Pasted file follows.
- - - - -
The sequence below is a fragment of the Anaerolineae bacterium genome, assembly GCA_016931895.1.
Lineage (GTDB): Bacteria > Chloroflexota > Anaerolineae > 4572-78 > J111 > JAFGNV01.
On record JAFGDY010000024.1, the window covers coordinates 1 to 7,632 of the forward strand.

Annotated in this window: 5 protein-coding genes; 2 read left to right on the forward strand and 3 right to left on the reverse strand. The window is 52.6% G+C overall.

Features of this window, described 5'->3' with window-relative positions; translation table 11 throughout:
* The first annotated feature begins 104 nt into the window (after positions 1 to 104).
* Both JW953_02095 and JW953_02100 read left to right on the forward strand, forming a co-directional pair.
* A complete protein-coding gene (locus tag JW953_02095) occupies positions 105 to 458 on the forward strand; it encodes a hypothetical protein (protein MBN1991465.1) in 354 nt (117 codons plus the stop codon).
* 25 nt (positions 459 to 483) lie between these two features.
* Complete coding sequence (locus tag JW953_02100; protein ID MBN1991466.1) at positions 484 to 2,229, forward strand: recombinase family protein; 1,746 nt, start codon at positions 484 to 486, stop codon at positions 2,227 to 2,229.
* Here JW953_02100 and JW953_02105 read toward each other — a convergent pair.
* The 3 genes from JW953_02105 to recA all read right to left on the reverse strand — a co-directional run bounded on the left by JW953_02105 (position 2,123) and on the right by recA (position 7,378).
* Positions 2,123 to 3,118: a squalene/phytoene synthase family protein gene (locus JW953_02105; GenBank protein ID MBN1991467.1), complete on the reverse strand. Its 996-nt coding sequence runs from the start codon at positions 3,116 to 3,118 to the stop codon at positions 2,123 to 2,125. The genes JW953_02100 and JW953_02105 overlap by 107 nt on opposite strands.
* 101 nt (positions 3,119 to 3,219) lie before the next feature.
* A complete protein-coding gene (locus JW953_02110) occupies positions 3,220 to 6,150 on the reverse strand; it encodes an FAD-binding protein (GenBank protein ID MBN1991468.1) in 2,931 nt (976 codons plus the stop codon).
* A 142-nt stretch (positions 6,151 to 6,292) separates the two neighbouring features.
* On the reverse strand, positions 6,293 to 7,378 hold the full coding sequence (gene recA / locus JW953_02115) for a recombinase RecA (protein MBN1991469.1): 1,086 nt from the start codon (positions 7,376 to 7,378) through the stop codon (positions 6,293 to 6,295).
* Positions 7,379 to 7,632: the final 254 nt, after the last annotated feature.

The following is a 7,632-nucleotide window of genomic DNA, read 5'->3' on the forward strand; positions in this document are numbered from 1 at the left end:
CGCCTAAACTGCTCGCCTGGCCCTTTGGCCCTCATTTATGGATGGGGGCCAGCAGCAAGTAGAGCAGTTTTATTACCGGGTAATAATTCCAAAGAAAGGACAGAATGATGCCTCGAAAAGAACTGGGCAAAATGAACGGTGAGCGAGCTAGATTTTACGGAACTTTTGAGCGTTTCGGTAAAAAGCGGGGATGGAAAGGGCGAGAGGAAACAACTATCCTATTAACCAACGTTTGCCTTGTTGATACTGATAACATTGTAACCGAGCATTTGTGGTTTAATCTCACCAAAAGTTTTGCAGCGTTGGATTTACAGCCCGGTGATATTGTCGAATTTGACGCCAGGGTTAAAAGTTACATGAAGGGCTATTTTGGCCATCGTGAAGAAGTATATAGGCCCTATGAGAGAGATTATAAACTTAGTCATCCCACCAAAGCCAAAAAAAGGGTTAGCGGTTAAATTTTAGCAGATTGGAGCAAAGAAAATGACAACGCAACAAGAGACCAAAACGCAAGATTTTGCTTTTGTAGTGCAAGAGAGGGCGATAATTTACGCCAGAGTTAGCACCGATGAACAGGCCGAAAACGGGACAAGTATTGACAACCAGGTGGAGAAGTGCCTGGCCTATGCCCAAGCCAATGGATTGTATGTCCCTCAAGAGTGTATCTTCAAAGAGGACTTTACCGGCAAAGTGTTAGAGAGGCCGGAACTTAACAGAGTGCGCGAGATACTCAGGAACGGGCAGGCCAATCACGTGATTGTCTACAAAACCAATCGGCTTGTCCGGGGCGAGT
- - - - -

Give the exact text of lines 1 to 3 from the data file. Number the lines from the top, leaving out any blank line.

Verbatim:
The sequence below is a fragment of the Anaerolineae bacterium genome, assembly GCA_016931895.1.
Lineage (GTDB): Bacteria > Chloroflexota > Anaerolineae > 4572-78 > J111 > JAFGNV01.
On record JAFGDY010000024.1, the window covers coordinates 1 to 7,632 of the forward strand.